Telecoms regulator, Ofcom, is making a fresh push to secure the future of the UK’s broadband infrastructure. Chief Exec, Ed Richards, told the Intellect conference in London “Ofcom favours a regulatory environment for the next generation of networks and access that both allows and encourages operators to make risky investments, to innovate for the benefit of consumers and, if the risks pay off, for the benefit of their shareholders too.”
In short, it is setting out to ensure that the business environment is appealing enough to encourage investors to put their money on upgrades. However, it won’t come cheap and a fibre optic network covering 80% of the UK is likely to cost between £10 and £15 billion. Lucky old BT gets to shoulder most of that investment.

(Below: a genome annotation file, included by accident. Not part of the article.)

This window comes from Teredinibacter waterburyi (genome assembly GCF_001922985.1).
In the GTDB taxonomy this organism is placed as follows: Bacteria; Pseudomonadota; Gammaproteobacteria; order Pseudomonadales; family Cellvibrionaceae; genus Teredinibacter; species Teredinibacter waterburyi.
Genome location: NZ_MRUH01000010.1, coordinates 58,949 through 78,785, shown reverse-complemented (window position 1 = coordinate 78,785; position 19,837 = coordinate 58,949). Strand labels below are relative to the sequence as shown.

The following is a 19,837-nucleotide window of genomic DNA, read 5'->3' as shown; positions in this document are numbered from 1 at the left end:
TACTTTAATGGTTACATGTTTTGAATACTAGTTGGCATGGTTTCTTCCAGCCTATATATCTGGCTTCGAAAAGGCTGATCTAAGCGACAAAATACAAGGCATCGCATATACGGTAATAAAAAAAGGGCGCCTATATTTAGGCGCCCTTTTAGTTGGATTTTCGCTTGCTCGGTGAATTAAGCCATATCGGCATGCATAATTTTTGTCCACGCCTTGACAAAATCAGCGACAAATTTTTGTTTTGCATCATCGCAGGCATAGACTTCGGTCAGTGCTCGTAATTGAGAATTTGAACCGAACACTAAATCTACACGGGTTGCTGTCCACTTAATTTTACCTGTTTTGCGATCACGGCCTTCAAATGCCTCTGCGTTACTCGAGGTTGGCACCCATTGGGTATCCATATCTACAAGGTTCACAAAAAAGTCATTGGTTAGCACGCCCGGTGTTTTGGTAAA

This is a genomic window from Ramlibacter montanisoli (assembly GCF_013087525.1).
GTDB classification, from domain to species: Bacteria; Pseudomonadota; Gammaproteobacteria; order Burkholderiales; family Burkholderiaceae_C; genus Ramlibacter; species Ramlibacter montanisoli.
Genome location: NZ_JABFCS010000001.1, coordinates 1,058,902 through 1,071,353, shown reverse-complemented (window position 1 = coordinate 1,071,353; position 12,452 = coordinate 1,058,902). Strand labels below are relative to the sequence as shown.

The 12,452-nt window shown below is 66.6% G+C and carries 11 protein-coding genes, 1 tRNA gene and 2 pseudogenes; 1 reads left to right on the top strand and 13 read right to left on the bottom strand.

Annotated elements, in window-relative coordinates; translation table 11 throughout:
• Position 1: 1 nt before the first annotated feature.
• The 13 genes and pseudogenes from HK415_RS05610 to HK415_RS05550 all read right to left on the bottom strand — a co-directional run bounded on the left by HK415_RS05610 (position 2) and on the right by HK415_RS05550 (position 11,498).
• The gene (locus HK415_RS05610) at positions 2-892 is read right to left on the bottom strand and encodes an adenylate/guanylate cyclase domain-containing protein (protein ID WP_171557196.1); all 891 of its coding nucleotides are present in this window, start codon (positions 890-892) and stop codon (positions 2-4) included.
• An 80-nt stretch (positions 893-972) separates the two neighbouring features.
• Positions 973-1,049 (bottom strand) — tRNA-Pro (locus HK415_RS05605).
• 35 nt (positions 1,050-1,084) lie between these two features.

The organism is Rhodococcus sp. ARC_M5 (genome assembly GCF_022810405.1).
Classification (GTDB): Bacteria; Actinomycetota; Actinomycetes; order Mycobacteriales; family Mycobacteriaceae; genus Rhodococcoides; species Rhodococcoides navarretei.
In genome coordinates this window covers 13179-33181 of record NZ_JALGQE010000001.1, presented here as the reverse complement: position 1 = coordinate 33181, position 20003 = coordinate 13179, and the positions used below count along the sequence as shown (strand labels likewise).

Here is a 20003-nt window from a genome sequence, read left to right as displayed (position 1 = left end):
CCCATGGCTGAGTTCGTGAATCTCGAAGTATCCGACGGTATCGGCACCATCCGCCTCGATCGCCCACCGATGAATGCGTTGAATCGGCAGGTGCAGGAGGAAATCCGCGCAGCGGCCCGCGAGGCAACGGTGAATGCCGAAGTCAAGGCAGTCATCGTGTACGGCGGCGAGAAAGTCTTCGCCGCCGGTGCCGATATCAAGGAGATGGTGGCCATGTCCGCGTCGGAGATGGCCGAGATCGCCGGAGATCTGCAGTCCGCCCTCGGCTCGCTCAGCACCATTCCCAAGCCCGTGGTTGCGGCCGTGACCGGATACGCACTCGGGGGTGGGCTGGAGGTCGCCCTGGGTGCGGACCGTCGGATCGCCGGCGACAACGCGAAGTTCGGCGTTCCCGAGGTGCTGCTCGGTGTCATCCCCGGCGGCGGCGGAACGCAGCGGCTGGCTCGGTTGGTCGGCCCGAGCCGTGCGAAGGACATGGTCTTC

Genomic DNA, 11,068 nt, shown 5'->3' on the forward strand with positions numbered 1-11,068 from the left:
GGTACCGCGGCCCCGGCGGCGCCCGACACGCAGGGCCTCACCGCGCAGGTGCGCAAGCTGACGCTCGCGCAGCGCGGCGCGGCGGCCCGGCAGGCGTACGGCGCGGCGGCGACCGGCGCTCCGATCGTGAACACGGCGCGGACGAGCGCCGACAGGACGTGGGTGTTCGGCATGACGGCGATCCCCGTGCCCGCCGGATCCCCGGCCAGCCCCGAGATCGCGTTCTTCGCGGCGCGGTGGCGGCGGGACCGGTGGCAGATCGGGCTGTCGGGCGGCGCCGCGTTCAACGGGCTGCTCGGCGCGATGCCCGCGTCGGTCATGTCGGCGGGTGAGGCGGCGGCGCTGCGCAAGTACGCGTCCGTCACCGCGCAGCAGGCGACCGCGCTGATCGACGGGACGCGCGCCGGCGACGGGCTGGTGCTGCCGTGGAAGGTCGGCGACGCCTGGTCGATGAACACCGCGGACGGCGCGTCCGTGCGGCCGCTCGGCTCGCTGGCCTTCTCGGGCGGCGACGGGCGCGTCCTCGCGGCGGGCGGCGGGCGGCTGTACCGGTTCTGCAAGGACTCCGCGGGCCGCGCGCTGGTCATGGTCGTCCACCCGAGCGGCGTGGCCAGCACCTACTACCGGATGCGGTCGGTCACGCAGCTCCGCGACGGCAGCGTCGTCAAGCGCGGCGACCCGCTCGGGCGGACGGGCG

But as the current networks are beginning to struggle to cope with increasing popular, bandwidth-heavy web applications and services like iPlayer and YouTube, something has to be done to stop the internet from shrivelling up and dying. That’s the scientific term, I think.
BT hasn’t been exactly thrilled about the upgrade situation in the past, mainly because it has to stump up the cash and then share its costly network with all the other providers. Hopefully Ofcom’s fresh push will help overcome those concerns and we’ll be able to YouTube and iPlayer to our heart’s content. Looks like that naughty piracy business will have been destroyed by then too.